ARCHITECT's NAME TABLETS on Bucharest period houses

A period house that has the name of its architect inscribed on a wall tablet, usually placed next to the main doorway, conveys a more complete image of its history and style, about the particular cultural context of the times when that architect designed the building. That tablet is also an identity marker, distinguishing the house from among the crowd of impersonal mass produced residences. The name tablet also constitutes an important added value element, having the potential to notably increase the market worth of a building as customarily patron-proprietors sought famous or highly promissing architects to design their homes and the name tablet acts as a certificate of that buiding’s architectural and cultural value.

The stock of Bucharest period properties is of relatively recent date on the historical scale and has humble beginnings in mid 19th century after a devastating great fire that destroyed swathes of the city and its more remarkable houses built by local craftsmen and masons in a provincial style characteristic to the Ottoman Balkans, in most cases without the benefit of an architect’s supervision. 

Properly qualified architects started to be hired by the local elite only toward the end of the 19th century once what I call the Little Paris style, inspired by the French architecture of the Second Empire, became widely adopted in Romania. However most of the local elite’s houses in that epoch were still erected by craftsmen. From among the small number of architects employed by the local proprietors, even fewer had their name inscribed on tablets on the wall. I have found in central Bucharest three such buildings displaying name tablets from that period, shown in the photographs bellow: 

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Architect O. Mugsch, Little Paris style building, Lipscani (©Valentin Mandache)

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Architect P. Petricu, Little Paris style building, Mantuleasa (©Valentin Mandache)

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Architect Camil Sarvasy, Little Paris style building, Lipscani (©Valentin Mandache)

Architect Camil Sarvasy’s name shown in the above photograph is obscured by an air conditioner hose, aspect symptomatic of the indignities suffered in contemporary Bucharest and the rest of Romania by many of these plaques inscribed with famous names. The local public, which is by and large poorly informed and educated about its own heritage, usually neglects these tablets and considers them a distractive pernickety. They often, during maintenance and renovation work, deface the name tablets with utilitarian works, as in the example bellow of a modernist block of flats from Coltea area involving an unsightly gas pipe.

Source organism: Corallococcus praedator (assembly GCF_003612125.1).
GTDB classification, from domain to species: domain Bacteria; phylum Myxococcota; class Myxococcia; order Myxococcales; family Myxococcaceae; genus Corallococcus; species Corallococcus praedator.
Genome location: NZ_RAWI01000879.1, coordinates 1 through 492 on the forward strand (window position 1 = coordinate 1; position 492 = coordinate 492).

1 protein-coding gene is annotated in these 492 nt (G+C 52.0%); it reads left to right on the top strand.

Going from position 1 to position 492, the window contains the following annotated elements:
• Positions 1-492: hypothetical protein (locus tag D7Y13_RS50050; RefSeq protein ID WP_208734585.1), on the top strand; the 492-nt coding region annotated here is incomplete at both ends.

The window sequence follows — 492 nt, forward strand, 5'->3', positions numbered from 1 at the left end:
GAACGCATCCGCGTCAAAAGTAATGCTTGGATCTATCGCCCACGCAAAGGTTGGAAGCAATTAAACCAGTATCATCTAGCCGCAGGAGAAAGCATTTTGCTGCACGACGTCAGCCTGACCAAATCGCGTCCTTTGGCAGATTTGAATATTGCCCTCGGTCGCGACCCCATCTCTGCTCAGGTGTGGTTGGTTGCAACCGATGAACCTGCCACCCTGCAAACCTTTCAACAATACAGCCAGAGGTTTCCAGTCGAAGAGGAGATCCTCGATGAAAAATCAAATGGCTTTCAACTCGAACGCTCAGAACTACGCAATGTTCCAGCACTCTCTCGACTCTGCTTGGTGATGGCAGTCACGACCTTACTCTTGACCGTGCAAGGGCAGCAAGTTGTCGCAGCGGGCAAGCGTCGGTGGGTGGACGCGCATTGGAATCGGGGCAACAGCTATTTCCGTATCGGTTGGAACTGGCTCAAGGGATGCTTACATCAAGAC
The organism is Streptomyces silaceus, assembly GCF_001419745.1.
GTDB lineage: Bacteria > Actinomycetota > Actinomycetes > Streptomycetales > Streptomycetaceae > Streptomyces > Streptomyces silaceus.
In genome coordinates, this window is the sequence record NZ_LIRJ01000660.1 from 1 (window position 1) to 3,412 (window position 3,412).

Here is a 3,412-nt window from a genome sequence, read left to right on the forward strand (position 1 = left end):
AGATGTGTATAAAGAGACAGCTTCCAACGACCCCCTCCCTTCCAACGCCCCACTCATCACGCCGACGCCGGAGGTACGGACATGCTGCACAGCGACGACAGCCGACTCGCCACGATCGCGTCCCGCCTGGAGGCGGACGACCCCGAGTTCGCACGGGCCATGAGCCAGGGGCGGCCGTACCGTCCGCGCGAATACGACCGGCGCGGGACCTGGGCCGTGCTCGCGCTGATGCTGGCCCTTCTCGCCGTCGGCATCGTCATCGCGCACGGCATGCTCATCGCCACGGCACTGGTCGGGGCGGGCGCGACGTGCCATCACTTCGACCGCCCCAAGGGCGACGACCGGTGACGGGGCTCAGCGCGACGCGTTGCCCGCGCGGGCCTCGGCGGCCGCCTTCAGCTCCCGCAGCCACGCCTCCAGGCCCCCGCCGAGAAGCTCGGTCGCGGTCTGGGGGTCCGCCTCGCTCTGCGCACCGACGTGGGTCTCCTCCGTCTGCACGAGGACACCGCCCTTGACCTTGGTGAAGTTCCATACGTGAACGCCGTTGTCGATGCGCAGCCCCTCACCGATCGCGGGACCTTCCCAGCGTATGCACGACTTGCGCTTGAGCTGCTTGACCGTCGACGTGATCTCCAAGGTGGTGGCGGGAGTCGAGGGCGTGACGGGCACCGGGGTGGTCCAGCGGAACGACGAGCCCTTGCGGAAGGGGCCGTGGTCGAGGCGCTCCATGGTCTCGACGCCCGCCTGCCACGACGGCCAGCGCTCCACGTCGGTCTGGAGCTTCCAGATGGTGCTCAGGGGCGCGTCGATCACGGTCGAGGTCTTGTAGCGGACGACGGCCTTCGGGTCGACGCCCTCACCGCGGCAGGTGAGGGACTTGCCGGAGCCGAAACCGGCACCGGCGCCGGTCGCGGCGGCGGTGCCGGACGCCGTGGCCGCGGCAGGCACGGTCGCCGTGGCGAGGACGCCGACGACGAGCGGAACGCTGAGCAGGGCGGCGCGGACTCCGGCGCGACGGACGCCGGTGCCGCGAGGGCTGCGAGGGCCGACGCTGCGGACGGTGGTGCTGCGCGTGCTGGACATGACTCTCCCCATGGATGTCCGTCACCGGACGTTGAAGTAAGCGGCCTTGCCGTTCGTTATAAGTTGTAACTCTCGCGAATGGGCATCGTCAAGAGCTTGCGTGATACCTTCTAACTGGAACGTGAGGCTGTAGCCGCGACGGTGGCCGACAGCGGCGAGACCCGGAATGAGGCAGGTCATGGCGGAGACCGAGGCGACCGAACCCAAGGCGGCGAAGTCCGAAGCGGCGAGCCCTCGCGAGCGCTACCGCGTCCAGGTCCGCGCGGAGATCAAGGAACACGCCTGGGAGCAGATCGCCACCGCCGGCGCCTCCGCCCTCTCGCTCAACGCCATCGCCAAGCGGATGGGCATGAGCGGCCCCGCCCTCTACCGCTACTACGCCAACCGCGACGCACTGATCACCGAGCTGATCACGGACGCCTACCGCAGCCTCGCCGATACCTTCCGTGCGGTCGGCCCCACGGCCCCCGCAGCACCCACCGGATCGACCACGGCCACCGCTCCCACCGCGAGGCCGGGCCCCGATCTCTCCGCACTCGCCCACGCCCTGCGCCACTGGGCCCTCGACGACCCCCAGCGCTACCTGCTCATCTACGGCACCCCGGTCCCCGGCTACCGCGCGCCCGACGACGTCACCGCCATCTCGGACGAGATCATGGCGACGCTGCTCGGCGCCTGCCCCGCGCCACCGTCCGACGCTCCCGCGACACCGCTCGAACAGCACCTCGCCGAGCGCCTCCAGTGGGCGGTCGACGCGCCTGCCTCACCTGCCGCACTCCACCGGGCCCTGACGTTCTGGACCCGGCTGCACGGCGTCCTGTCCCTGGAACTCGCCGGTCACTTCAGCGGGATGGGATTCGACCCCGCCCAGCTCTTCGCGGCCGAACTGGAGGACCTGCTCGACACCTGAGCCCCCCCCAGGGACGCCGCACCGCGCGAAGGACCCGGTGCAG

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Architect Harry Stern, Builder C. Brumarescu, modernist appartment block, Coltei (©Valentin Mandache)

Frequently the name of the constructor is also mentioned together with that of the architect as in the example above. I found another two such examples in Bucharest adorning an Art Nouveau house in the Cismigiu Park area and a modernist inter-war apartment block in the Popa Soare area. 

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Architect A.G. Davidescu, Builder G. Lorentz, Art Nouveau building, Cismigiu (©Valentin Mandache)

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Architect Alfred Tanenzapf, builder H. Kaufman, modernist appartment block, Popa Soare (©Valentin Mandache)

The architect Alfred Tanenzapf mentioned in the tablet above is a famous name in Romania’s inter-war modernist architecture. Among his creations is the iconic modernist 1930s casino building in the Black Sea resort of Mamaia, today in a very sorry state, treated with indifference by the local authorities and defaced by crowds of coarse domestic tourists. 

In one of my field days in Bucharest in Mosilor area, I discovered a remarkably beautiful and well preserved early Art Deco house with the name tablet of architect Emanuel Arnet. The clarity and balance of the design of the house is an incentive for me to try finding out and research more about this particular architect and his creations in Romania.